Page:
Friday, February 16, 2007

Another blog!

The Dove Pro-age campaign asks, “What’s better than knowing you’re beautiful?” In my previous blog I wrote, “My answer to that will take another blog! So here it is.

At age 72, my first response is that knowing I am healthy is better.
Knowing that my family is OK is better.
Having a personal relationship with the God of my understanding is better.
Being financially independent is better.
Being intelligent is better than being beautiful.
Being talented is better than being beautiful.
My beautiful granddaughter who was wounded in Iraq by an I.E.D. (Improvised Explosive Device) would probably say that being pain free is better than being beautiful.

I quickly compiled a long list but the list doesn’t really convey my feelings.

Beauty is a great gift from God. Like any work of art it is to be admired and appreciated and enjoyed.

In an advertising campaign for skin care products for women, beautiful is most likely used to describe physical attributes that are aesthetically pleasing. However they are using models of varying sizes, shapes, and ages so their message conveys the idea that beauty can be seen in women who do not meet the current cultural definition of beauty. And that, I applaud with a standing ovation!

As a little girl I often heard, “Beauty is as beauty does.” Looking beautiful is not the same as being beautiful. And the latter is the better of the two. Of course, as a little girl, I thought that doing/being beautiful was some sort of booby prize for little girls who weren’t pretty! A consolation that was supposed to make up for not looking pretty.

It took many years to fully realize that being beautiful is more important than looking beautiful. And even more years to realize that inner beauty transforms and becomes outer beauty also.

That which is striking and beautiful is not always good; but that which is good is always beautiful.
Ninon de Lenclos (Anne Lenclos)

Do you love me because I’m beautiful, or am I beautiful because you love me?

Oscar Hammerstein, II


  1. I work with many young women who engage in disordered eating behavior and admit that this is how they stay beautiful. They do not see themselves as being beautiful. I think it is primarily a foible of youth not to be able to truly distinguish between "looking" and "being" when it comes to beauty; the beauty myth follows us generation after generation. It is only recently, in the beginning of my fifties, that I can look beyond the wrinkles and greying hair, peer past my fingers growing ever nobbier with arthritis, and even get past my poor body image to see a beauty that only life experience has given to me, from the inside out. It is a wondrous gift to glimpse all of this from time to time...and sometimes a difficult gift to hold onto during a vulnerable moment.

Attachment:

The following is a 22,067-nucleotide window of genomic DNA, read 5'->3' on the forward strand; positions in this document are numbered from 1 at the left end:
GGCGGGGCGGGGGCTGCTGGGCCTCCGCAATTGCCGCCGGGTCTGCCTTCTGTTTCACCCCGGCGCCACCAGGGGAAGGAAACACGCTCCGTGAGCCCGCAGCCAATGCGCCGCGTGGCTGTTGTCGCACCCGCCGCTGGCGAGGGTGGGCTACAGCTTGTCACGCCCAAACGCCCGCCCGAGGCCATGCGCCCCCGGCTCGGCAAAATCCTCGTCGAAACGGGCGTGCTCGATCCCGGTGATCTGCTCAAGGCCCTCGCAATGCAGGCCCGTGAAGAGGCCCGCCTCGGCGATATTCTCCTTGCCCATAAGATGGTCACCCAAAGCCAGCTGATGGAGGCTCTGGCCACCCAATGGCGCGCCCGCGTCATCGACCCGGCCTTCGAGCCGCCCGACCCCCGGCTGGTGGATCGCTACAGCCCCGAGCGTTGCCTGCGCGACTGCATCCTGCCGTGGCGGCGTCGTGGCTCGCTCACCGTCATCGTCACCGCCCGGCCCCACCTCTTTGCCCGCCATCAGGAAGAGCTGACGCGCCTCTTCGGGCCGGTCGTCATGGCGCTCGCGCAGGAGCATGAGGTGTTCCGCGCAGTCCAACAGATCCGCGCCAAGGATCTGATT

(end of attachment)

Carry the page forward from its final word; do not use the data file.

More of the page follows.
Your blog entries resonate. Thank you!

  2. The concept of "beautiful" is sometimes misunderstood, but I do still love it!

    A couple of weeks ago a friend interrupted our telephone conversation to say goodbye to her host, "Milton"*, who was leaving to take his wife, who has Parkinson's Disease, to the hospital for tests. When my friend turned back to our conversation, she briefly commented, "Milton is truly a beautiful person." It never once occurred to me that her remark had anything at all to do with his appearance!

    One of God's greatest gifts to us, as we grow older and our faith grows deeper, is the ability to see the truly beautiful.

    Thank you, Sarah, for helping us to see the many benefits of our years.

    *name changed for this comment.

  3. With the baby boomers getting older, I think the standards of beauty will change. You're already seeing more overweight actors on TV shows and I just realized that Talbot's has opened a "woman" department.